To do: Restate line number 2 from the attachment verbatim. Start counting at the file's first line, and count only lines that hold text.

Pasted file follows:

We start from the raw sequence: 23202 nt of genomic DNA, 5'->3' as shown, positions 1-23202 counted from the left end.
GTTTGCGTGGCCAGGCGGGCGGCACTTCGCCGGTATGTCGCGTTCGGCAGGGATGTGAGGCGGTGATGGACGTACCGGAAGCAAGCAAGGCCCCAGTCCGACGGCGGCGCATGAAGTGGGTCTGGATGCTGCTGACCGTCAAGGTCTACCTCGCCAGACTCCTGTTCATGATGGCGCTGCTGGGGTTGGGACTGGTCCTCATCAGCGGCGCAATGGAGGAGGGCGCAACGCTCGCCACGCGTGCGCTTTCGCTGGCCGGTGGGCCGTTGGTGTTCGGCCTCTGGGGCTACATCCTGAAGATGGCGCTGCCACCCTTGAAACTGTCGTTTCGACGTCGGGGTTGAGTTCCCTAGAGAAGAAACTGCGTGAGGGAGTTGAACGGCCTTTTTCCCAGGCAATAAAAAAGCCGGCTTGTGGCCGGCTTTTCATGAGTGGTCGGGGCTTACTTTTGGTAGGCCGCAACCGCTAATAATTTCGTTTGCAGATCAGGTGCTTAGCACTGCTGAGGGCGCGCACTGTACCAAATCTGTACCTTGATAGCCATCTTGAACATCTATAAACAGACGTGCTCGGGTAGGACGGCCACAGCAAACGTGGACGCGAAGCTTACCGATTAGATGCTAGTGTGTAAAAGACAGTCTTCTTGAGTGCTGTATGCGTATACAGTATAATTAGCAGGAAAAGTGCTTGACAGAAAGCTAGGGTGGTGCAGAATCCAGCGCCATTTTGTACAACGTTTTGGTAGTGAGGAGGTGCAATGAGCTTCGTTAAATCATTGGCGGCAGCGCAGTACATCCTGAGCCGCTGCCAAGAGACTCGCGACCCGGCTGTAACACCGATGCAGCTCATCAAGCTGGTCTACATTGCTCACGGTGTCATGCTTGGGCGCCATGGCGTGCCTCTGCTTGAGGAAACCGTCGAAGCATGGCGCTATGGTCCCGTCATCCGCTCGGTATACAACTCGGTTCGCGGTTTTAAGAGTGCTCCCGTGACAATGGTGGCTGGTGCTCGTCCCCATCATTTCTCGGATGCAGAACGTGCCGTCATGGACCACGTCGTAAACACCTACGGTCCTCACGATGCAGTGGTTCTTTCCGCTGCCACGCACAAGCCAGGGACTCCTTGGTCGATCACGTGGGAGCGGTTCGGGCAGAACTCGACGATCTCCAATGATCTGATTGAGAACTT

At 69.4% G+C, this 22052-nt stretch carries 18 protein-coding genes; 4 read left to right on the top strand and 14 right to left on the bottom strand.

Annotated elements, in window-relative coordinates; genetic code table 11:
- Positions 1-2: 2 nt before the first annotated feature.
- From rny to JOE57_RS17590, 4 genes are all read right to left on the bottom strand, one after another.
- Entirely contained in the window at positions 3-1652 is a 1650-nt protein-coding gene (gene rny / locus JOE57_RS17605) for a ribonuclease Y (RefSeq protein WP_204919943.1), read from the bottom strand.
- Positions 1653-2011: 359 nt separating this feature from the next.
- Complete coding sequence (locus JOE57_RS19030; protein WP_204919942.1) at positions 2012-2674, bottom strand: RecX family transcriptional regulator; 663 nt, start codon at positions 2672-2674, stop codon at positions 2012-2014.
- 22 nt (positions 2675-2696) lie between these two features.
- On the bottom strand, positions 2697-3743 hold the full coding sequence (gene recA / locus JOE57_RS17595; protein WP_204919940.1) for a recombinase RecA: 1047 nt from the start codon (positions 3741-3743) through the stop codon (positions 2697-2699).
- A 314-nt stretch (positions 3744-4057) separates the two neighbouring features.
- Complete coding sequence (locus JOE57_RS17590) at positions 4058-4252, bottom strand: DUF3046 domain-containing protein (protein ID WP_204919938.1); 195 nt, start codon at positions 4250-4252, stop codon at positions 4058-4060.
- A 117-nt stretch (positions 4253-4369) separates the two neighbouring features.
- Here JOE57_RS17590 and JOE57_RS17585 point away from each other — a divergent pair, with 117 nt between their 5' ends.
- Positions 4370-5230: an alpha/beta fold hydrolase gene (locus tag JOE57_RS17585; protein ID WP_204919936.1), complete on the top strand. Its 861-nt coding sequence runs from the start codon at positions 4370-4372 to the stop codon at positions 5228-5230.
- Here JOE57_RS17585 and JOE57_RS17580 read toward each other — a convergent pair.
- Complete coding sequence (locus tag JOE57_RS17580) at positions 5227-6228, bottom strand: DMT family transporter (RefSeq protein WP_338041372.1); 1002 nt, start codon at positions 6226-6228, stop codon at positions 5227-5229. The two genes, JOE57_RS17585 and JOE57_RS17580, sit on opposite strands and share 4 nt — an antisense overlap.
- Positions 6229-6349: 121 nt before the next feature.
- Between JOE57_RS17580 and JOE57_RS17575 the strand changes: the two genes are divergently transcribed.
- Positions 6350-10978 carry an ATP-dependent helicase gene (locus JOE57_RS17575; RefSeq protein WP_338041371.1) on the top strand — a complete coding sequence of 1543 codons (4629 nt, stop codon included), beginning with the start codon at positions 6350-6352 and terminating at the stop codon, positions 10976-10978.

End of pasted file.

GTTTGCGTGGCCAGGCGGGCGGCACTTCGCCGGTATGTCGCGTTCGGCAGGGATGTGAGGCGGTGATGGACGTACCGGAAGCAAGCAAGGCCCCAGTCCGACGGCGGCGCATGAAGTGGGTCTGGATGCTGCTGACCGTCAAGGTCTACCTCGCCAGACTCCTGTTCATGATGGCGCTGCTGGGGTTGGGACTGGTCCTCATCAGCGGCGCAATGGAGGAGGGCGCAACGCTCGCCACGCGTGCGCTTTCGCTGGCCGGTGGGCCGTTGGTGTTCGGCCTCTGGGGCTACATCCTGAAGATGGCGCTGCCACCCTTGAAACTGTCGTTTCGACGTCGGGGTTGAGTTCCCTAGAGAAGAAACTGCGTGAGGGAGTTGAACGGCCTTTTTCCCAGGCAATAAAAAAGCCGGCTTGTGGCCGGCTTTTCATGAGTGGTCGGGGCTTACTTTTGGTAGGCCGCAACCGCTAATAATTTCGTTTGCAGATCAGGTGCTTAGCACTGCTGAGGGCGCGCACTGTACCAAATCTGTACCTTGATAGCCATCTTGAACATCTATAAACAGACGTGCTCGGGTAGGACGGCCACAGCAAACGTGGACGCGAAGCTTACCGATTAGATGCTAGTGTGTAAAAGACAGTCTTCTTGAGTGCTGTATGCGTATACAGTATAATTAGCAGGAAAAGTGCTTGACAGAAAGCTAGGGTGGTGCAGAATCCAGCGCCATTTTGTACAACGTTTTGGTAGTGAGGAGGTGCAATGAGCTTCGTTAAATCATTGGCGGCAGCGCAGTACATCCTGAGCCGCTGCCAAGAGACTCGCGACCCGGCTGTAACACCGATGCAGCTCATCAAGCTGGTCTACATTGCTCACGGTGTCATGCTTGGGCGCCATGGCGTGCCTCTGCTTGAGGAAACCGTCGAAGCATGGCGCTATGGTCCCGTCATCCGCTCGGTATACAACTCGGTTCGCGGTTTTAAGAGTGCTCCCGTGACAATGGTGGCTGGTGCTCGTCCCCATCATTTCTCGGATGCAGAACGTGCCGTCATGGACCACGTCGTAAACACCTACGGTCCTCACGATGCAGTGGTTCTTTCCGCTGCCACGCACAAGCCAGGGACTCCTTGGTCGATCACGTGGGAGCGGTTCGGGCAGAACTCGACGATCTCCAATGATCTGATTGAGAACTT